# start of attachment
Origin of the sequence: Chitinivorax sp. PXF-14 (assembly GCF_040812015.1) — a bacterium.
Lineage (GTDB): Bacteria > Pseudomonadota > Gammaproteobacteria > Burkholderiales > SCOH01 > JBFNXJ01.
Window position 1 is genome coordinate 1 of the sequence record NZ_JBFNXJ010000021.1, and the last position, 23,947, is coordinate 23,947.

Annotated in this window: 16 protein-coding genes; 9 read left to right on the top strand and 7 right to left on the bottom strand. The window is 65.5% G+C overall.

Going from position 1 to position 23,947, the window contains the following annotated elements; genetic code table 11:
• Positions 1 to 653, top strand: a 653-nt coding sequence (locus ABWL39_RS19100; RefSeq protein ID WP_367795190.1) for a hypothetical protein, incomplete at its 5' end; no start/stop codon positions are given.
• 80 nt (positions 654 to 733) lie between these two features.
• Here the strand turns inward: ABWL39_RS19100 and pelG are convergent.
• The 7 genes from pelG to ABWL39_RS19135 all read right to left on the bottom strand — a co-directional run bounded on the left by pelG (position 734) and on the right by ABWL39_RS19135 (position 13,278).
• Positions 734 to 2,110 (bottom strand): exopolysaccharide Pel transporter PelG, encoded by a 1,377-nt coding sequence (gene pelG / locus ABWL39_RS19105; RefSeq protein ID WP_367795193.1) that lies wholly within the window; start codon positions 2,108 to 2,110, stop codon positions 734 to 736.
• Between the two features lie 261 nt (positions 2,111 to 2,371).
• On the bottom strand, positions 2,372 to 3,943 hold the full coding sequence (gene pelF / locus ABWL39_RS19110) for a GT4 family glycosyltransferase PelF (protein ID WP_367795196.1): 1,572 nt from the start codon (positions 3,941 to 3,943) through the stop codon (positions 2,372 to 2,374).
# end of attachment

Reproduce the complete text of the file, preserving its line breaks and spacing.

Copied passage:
Origin of the sequence: Chitinivorax sp. PXF-14 (assembly GCF_040812015.1) — a bacterium.
Lineage (GTDB): Bacteria > Pseudomonadota > Gammaproteobacteria > Burkholderiales > SCOH01 > JBFNXJ01.
Window position 1 is genome coordinate 1 of the sequence record NZ_JBFNXJ010000021.1, and the last position, 23,947, is coordinate 23,947.

Annotated in this window: 16 protein-coding genes; 9 read left to right on the top strand and 7 right to left on the bottom strand. The window is 65.5% G+C overall.

Going from position 1 to position 23,947, the window contains the following annotated elements; genetic code table 11:
• Positions 1 to 653, top strand: a 653-nt coding sequence (locus ABWL39_RS19100; RefSeq protein ID WP_367795190.1) for a hypothetical protein, incomplete at its 5' end; no start/stop codon positions are given.
• 80 nt (positions 654 to 733) lie between these two features.
• Here the strand turns inward: ABWL39_RS19100 and pelG are convergent.
• The 7 genes from pelG to ABWL39_RS19135 all read right to left on the bottom strand — a co-directional run bounded on the left by pelG (position 734) and on the right by ABWL39_RS19135 (position 13,278).
• Positions 734 to 2,110 (bottom strand): exopolysaccharide Pel transporter PelG, encoded by a 1,377-nt coding sequence (gene pelG / locus ABWL39_RS19105; RefSeq protein ID WP_367795193.1) that lies wholly within the window; start codon positions 2,108 to 2,110, stop codon positions 734 to 736.
• Between the two features lie 261 nt (positions 2,111 to 2,371).
• On the bottom strand, positions 2,372 to 3,943 hold the full coding sequence (gene pelF / locus ABWL39_RS19110) for a GT4 family glycosyltransferase PelF (protein ID WP_367795196.1): 1,572 nt from the start codon (positions 3,941 to 3,943) through the stop codon (positions 2,372 to 2,374).